The US Senate passed a 10-year extension of existing sanctions against Iran on Thursday, sending the measure to the White House for President Barack Obama to sign into law. As the voting continued, senators were backing the renewal of the Iran Sanctions Act [ISA] by 99-0.
It passed the House of Representatives nearly unanimously in November, and congressional aides said they expected Obama would sign it when it reached his desk. The ISA will expire on Dec. 31 if not renewed. The White House had not pushed for an extension, but had not raised serious objections.
Members of Congress and administration officials said the renewal of the ISA would not violate the nuclear agreement with Iran reached last year. “While we do not think that an extension of ISA is necessary, we do not believe that a clean extension would be a violation of the JCPOA [Iran deal],” Reuters quoted a senior administration official as saying.
Leader of the Islamic Revolution His Eminence Imam Sayyed Ali Khamenei said in a public speech on Wednesday that the extension would breach the agreement and threatened retaliation.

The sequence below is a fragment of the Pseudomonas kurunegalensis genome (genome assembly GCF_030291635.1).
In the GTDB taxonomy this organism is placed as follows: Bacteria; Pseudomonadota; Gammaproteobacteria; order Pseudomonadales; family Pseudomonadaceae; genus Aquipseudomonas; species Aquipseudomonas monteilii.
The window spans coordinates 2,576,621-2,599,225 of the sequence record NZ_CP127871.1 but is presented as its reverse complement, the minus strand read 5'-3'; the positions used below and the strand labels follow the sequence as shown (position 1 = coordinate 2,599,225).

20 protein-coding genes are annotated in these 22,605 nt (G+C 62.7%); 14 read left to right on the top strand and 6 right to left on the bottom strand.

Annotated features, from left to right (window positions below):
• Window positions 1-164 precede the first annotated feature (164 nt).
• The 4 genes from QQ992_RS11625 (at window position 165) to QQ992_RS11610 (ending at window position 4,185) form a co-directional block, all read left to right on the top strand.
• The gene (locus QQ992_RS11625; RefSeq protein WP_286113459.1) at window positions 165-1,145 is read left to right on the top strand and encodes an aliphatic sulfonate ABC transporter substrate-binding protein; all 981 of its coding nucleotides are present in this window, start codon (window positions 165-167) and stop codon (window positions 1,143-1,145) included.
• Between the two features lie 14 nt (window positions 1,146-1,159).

“So far, the current US government has committed several violations with regard to the nuclear agreement,” Imam Khamenei told members of the volunteer Basij forces in Tehran, adding, “The most recent of them is the 10-year extension of the sanctions. If these sanctions are extended, it will surely constitute a violation of the JCPOA and they [the US] should know that the Islamic Republic will definitely react to it.”
Democrats who backed the accord said they did not believe the ISA extension violated the pact because it continued a sanctions regime that was already in place. They said they had not heard such objections from US partners.
“I have not heard strident objections from our key allies in the JCPOA,” Democratic Senator Chris Coons told reporters. The agreement was signed by the United States, Britain, Russia, France, China, Germany and Iran. Congress’ action did not address the fate of the nuclear pact, which was opposed by every Republican in the Senate and House.
Republican US President-elect Donald Trump railed against the pact as he campaigned for the White House. Many other members of his party, which also controls Congress, called for the new administration to tear up the agreement.
Senate Foreign Relations Committee Chairman Bob Corker said the renewal ensures Trump can re-impose sanctions Obama lifted under the deal, in which Iran curbed its nuclear program in exchange for sanctions relief. “Extending the Iran Sanctions Act … ensures President-elect Trump and his administration have the tools necessary to push back against the regime’s hostile actions,” Corker said in a statement.
Trump becomes president on Jan. 20. Corker has been mentioned as a possible Trump secretary of state.
Source: News Agencies